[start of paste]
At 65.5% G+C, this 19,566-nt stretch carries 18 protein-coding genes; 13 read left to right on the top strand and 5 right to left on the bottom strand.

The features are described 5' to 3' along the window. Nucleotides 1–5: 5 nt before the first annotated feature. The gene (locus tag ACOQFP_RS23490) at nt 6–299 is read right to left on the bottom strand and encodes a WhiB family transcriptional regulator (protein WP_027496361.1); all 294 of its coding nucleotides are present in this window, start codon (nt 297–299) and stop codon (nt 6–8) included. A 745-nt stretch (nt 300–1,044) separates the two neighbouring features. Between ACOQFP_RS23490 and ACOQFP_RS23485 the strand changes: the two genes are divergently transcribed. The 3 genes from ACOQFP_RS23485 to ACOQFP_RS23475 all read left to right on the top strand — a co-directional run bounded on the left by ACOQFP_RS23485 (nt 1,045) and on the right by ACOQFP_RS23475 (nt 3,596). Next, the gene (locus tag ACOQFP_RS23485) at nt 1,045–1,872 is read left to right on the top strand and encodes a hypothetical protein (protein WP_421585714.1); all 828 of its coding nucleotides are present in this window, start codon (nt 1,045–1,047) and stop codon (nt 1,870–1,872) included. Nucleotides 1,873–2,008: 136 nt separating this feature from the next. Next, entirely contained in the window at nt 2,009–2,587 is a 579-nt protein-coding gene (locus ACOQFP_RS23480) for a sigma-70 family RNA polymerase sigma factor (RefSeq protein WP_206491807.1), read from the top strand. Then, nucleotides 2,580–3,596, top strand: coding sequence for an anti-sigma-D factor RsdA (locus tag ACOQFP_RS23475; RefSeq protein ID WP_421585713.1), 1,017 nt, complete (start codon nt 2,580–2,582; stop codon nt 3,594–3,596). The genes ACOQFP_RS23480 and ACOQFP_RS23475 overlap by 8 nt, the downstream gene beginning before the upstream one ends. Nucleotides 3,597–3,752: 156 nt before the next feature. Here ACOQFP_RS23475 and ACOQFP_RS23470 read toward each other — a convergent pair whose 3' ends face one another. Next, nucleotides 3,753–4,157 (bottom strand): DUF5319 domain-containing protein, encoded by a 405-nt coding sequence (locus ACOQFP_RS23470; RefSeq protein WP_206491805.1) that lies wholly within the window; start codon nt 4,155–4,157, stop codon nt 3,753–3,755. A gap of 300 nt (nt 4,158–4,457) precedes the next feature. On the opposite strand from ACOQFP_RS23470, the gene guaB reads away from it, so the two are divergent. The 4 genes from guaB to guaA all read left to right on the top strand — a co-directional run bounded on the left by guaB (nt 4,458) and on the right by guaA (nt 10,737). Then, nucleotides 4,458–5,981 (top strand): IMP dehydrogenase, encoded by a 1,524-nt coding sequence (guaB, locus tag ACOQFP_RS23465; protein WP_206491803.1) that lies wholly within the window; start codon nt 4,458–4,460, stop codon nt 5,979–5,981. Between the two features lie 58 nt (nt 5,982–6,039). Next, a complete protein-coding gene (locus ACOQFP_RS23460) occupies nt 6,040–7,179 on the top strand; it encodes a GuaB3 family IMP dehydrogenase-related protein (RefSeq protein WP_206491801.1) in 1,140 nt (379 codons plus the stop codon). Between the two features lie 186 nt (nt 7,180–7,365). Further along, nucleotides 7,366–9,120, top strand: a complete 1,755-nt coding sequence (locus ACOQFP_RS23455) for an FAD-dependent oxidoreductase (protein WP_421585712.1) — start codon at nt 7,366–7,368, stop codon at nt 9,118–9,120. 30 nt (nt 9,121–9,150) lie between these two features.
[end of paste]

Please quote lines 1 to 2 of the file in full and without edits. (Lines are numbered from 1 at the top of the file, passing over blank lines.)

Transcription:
At 65.5% G+C, this 19,566-nt stretch carries 18 protein-coding genes; 13 read left to right on the top strand and 5 right to left on the bottom strand.

The features are described 5' to 3' along the window. Nucleotides 1–5: 5 nt before the first annotated feature. The gene (locus tag ACOQFP_RS23490) at nt 6–299 is read right to left on the bottom strand and encodes a WhiB family transcriptional regulator (protein WP_027496361.1); all 294 of its coding nucleotides are present in this window, start codon (nt 297–299) and stop codon (nt 6–8) included. A 745-nt stretch (nt 300–1,044) separates the two neighbouring features. Between ACOQFP_RS23490 and ACOQFP_RS23485 the strand changes: the two genes are divergently transcribed. The 3 genes from ACOQFP_RS23485 to ACOQFP_RS23475 all read left to right on the top strand — a co-directional run bounded on the left by ACOQFP_RS23485 (nt 1,045) and on the right by ACOQFP_RS23475 (nt 3,596). Next, the gene (locus tag ACOQFP_RS23485) at nt 1,045–1,872 is read left to right on the top strand and encodes a hypothetical protein (protein WP_421585714.1); all 828 of its coding nucleotides are present in this window, start codon (nt 1,045–1,047) and stop codon (nt 1,870–1,872) included. Nucleotides 1,873–2,008: 136 nt separating this feature from the next. Next, entirely contained in the window at nt 2,009–2,587 is a 579-nt protein-coding gene (locus ACOQFP_RS23480) for a sigma-70 family RNA polymerase sigma factor (RefSeq protein WP_206491807.1), read from the top strand. Then, nucleotides 2,580–3,596, top strand: coding sequence for an anti-sigma-D factor RsdA (locus tag ACOQFP_RS23475; RefSeq protein ID WP_421585713.1), 1,017 nt, complete (start codon nt 2,580–2,582; stop codon nt 3,594–3,596). The genes ACOQFP_RS23480 and ACOQFP_RS23475 overlap by 8 nt, the downstream gene beginning before the upstream one ends. Nucleotides 3,597–3,752: 156 nt before the next feature. Here ACOQFP_RS23475 and ACOQFP_RS23470 read toward each other — a convergent pair whose 3' ends face one another. Next, nucleotides 3,753–4,157 (bottom strand): DUF5319 domain-containing protein, encoded by a 405-nt coding sequence (locus ACOQFP_RS23470; RefSeq protein WP_206491805.1) that lies wholly within the window; start codon nt 4,155–4,157, stop codon nt 3,753–3,755. A gap of 300 nt (nt 4,158–4,457) precedes the next feature. On the opposite strand from ACOQFP_RS23470, the gene guaB reads away from it, so the two are divergent. The 4 genes from guaB to guaA all read left to right on the top strand — a co-directional run bounded on the left by guaB (nt 4,458) and on the right by guaA (nt 10,737). Then, nucleotides 4,458–5,981 (top strand): IMP dehydrogenase, encoded by a 1,524-nt coding sequence (guaB, locus tag ACOQFP_RS23465; protein WP_206491803.1) that lies wholly within the window; start codon nt 4,458–4,460, stop codon nt 5,979–5,981. Between the two features lie 58 nt (nt 5,982–6,039). Next, a complete protein-coding gene (locus ACOQFP_RS23460) occupies nt 6,040–7,179 on the top strand; it encodes a GuaB3 family IMP dehydrogenase-related protein (RefSeq protein WP_206491801.1) in 1,140 nt (379 codons plus the stop codon). Between the two features lie 186 nt (nt 7,180–7,365). Further along, nucleotides 7,366–9,120, top strand: a complete 1,755-nt coding sequence (locus ACOQFP_RS23455) for an FAD-dependent oxidoreductase (protein WP_421585712.1) — start codon at nt 7,366–7,368, stop codon at nt 9,118–9,120. 30 nt (nt 9,121–9,150) lie between these two features.